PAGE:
From the Editor's Desk: Revitalizing downtown isn't an either/or proposition

3/9/2017 | Chris Maza

Category: March

The Cabotville Mills are located in the West End Housing Development Zone.
Reminder Publications photo by Chris Maza

When considering economic development and area revitalization, local government is often confronted with a chicken and egg quandary. In many areas of our cities, Chicopee included, there are portions that are in need of significant investment to reenergize them.

But with that comes a dilemma. Some would argue that without commerce, you couldn’t build a positive residential trend, while others might insist it would be difficult to attract businesses to an area in which the housing prospects are dim.

So what’s the right answer?

Chicopee officials appear to think they have the solution and it’s not an either/or proposition. Rather, the city is taking all-encompassing approach to reviving one of the more historic areas of the community.

Both commercial and residential development is vital to the success of that downtown corridor, but addressing them simultaneously can be a challenge not only from a planning standpoint, but especially a financial one. With that in mind, the approach of incorporating a business assistance program through the Community Development Block Grant in the same area in which the city is encouraging new market rate housing initiatives would appear to be a brilliant use of the federal funding.

Here’s hoping that folks take advantage of these initiatives and help improve an area of fundamental importance to the success of the city.


I’m the very definition of a Heinz 57 American. My heritage is fairly far reaching. Some Spanish here, some French Canadian here, a dash of German on this side, even a little Irish in there somewhere. It’s something I’m aware of, but never something I have ever felt was a defining characteristic of who I am.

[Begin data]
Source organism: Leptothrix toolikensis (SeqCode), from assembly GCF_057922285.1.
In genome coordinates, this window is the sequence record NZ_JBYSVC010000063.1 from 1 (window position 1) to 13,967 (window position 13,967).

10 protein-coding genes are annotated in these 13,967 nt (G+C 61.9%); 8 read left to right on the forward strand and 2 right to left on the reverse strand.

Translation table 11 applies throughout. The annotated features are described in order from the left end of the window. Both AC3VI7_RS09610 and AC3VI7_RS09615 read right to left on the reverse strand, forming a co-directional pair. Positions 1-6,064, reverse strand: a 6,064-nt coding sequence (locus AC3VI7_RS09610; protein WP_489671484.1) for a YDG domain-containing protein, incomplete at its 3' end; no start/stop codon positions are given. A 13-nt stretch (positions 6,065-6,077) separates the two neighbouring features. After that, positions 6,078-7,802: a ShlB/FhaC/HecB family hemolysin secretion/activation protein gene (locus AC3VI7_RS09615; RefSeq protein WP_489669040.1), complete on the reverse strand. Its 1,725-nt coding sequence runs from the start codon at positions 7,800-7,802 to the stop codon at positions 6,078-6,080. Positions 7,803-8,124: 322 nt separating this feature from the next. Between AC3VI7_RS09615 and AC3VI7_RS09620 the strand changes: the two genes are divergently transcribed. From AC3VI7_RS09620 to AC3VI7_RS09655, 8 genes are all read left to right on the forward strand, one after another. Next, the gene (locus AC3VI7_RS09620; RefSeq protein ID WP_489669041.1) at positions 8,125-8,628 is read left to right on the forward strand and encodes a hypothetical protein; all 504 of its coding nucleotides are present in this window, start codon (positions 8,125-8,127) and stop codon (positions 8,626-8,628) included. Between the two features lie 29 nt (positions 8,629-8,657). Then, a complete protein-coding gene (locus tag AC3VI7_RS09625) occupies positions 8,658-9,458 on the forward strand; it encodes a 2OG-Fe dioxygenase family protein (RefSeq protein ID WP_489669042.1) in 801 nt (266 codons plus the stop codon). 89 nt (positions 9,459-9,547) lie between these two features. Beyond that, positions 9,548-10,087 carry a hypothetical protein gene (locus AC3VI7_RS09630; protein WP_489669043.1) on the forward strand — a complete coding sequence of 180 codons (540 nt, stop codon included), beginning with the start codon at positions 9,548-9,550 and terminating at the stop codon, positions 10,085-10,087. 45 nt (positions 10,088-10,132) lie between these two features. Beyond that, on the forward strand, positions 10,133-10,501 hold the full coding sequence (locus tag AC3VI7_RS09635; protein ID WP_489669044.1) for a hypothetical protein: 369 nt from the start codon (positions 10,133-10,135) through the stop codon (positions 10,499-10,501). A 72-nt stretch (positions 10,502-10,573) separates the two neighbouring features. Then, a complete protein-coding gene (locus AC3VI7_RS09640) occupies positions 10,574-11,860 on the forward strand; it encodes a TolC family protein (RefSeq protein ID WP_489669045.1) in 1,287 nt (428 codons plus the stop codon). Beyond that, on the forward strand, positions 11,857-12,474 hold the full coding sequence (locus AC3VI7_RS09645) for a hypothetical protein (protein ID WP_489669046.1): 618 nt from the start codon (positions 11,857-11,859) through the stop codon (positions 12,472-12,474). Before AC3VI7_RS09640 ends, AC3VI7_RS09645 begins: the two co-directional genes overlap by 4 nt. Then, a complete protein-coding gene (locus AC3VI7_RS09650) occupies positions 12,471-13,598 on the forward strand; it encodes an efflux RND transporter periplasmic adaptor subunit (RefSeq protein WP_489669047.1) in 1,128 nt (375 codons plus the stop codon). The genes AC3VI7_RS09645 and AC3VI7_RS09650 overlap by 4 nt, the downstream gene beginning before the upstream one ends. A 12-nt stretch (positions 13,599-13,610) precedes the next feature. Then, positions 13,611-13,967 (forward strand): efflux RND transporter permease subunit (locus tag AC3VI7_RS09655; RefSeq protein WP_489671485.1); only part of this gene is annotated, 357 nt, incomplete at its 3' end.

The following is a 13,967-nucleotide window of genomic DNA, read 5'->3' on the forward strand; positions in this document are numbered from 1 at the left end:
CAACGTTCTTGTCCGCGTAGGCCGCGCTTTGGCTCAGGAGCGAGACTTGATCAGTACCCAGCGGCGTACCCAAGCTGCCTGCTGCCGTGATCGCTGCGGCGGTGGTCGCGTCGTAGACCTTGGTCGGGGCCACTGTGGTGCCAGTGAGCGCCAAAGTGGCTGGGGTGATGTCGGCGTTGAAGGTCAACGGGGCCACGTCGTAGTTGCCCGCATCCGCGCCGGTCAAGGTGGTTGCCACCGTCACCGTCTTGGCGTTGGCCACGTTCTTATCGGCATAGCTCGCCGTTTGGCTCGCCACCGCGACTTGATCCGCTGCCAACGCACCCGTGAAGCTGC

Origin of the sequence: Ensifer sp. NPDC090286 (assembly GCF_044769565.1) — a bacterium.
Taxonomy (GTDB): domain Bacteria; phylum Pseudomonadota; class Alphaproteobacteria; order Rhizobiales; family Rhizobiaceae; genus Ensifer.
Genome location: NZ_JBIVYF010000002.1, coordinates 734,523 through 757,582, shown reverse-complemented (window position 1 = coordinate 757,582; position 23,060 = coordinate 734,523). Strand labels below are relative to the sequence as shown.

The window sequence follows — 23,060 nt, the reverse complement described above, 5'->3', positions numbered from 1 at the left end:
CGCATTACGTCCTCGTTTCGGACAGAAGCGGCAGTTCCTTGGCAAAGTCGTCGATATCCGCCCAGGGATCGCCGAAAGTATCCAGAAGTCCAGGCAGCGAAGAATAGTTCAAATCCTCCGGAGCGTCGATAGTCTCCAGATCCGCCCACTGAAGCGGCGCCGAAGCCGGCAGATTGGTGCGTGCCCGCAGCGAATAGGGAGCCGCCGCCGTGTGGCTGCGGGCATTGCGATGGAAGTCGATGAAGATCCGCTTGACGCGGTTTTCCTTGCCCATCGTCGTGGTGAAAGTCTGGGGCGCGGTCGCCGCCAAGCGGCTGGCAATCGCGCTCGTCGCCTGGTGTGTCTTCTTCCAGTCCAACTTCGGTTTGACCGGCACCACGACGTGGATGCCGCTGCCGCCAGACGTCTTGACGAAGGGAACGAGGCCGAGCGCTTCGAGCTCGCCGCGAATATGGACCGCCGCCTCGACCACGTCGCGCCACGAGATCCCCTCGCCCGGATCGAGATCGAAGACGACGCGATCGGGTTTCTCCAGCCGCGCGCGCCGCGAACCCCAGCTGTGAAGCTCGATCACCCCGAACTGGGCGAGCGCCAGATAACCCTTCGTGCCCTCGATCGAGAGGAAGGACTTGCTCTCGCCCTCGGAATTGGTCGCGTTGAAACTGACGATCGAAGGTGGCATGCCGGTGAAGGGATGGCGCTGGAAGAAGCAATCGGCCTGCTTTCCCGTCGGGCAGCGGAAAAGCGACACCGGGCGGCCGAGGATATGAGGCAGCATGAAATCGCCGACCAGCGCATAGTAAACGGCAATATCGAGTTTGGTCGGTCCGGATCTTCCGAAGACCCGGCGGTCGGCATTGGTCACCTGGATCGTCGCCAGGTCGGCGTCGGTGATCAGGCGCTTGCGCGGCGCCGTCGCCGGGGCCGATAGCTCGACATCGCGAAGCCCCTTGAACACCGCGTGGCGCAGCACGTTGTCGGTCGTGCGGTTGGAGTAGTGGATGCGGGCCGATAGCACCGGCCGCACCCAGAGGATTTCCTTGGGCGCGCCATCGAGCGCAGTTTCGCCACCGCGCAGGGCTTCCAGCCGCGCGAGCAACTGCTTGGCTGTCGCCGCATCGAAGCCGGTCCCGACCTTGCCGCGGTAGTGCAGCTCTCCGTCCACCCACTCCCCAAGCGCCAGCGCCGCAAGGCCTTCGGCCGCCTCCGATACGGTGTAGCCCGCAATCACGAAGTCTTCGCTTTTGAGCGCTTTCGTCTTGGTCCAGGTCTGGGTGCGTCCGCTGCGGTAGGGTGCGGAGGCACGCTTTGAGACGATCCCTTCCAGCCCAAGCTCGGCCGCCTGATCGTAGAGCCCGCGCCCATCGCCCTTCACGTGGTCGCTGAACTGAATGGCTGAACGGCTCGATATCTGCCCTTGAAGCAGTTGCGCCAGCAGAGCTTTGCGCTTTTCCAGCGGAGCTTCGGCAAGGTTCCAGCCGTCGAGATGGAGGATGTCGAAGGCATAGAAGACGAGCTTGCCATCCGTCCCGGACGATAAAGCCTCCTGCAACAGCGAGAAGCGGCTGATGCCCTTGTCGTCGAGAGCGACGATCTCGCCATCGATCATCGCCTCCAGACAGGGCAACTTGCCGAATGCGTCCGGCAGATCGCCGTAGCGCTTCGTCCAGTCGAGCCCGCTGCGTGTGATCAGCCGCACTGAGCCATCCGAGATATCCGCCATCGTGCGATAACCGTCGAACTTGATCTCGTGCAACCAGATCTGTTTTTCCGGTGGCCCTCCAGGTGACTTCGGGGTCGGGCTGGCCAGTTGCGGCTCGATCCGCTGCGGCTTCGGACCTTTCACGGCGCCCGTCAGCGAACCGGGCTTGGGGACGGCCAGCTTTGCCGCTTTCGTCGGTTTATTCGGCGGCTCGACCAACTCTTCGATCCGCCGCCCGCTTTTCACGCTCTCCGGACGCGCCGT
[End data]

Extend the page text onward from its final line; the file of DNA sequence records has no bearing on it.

With that in mind, St. Patrick’s Day was always one of those holidays that I never really understood and never really participated in. I went to a parade here or there. I might have gone to a bar for a Guinness with some friends. I rarely ever even wore green because it wasn’t part of my wardrobe and I wasn’t going to buy an article of clothing for the sake of one day that at most was something I found oddly fascinating.

Then I met my wife, Eileen who is Irish through and through. Suddenly I was thrust into a life in which St. Patrick’s Day was a holiday bigger than Christmas.

For the Irish, it’s much more than my preconceived notions, Eileen would say, usually garnering a sarcastic or skeptical response. My wife would recount tales of living on the parade route in Holyoke and pressing faces against the glass of the family’s front picture window as a child to get a look at the food vendors and it was one of the rare times when a truck full of porta-potties was spurred excitement.

My first “real” Holyoke St. Patrick’s Day Parade experience was eye opening. That day three things were emphasized more than anything else – family, friends and community. It was something that I think everyone, regardless of background, can appreciate.

In a time in which there seems to be so much unrest, I hope we can all take step back and contemplate what those three things – family, friends, and community – mean to us and how we can strengthen our bond with all three.

As an “adopted” Irish son, I wish you all lá fhéile Pádraig sona dhaoibh!

Share this: